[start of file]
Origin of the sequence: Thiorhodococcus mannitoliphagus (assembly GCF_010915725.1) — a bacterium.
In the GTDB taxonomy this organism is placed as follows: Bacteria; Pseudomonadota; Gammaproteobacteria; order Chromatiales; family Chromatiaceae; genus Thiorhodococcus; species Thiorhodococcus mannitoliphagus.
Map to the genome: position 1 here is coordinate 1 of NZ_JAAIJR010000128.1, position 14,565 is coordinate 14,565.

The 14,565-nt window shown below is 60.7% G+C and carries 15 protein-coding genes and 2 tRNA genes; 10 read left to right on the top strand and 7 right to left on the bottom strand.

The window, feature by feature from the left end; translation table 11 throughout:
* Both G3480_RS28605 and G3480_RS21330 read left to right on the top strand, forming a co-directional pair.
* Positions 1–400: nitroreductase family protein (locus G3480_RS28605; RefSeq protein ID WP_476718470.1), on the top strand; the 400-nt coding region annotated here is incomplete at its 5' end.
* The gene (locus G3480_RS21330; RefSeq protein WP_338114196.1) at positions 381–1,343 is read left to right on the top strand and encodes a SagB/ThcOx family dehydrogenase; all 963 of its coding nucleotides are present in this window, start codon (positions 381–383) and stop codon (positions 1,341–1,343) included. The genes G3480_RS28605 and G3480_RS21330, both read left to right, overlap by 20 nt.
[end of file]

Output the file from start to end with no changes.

Origin of the sequence: Thiorhodococcus mannitoliphagus (assembly GCF_010915725.1) — a bacterium.
In the GTDB taxonomy this organism is placed as follows: Bacteria; Pseudomonadota; Gammaproteobacteria; order Chromatiales; family Chromatiaceae; genus Thiorhodococcus; species Thiorhodococcus mannitoliphagus.
Map to the genome: position 1 here is coordinate 1 of NZ_JAAIJR010000128.1, position 14,565 is coordinate 14,565.

The 14,565-nt window shown below is 60.7% G+C and carries 15 protein-coding genes and 2 tRNA genes; 10 read left to right on the top strand and 7 right to left on the bottom strand.

The window, feature by feature from the left end; translation table 11 throughout:
* Both G3480_RS28605 and G3480_RS21330 read left to right on the top strand, forming a co-directional pair.
* Positions 1–400: nitroreductase family protein (locus G3480_RS28605; RefSeq protein ID WP_476718470.1), on the top strand; the 400-nt coding region annotated here is incomplete at its 5' end.
* The gene (locus G3480_RS21330; RefSeq protein WP_338114196.1) at positions 381–1,343 is read left to right on the top strand and encodes a SagB/ThcOx family dehydrogenase; all 963 of its coding nucleotides are present in this window, start codon (positions 381–383) and stop codon (positions 1,341–1,343) included. The genes G3480_RS28605 and G3480_RS21330, both read left to right, overlap by 20 nt.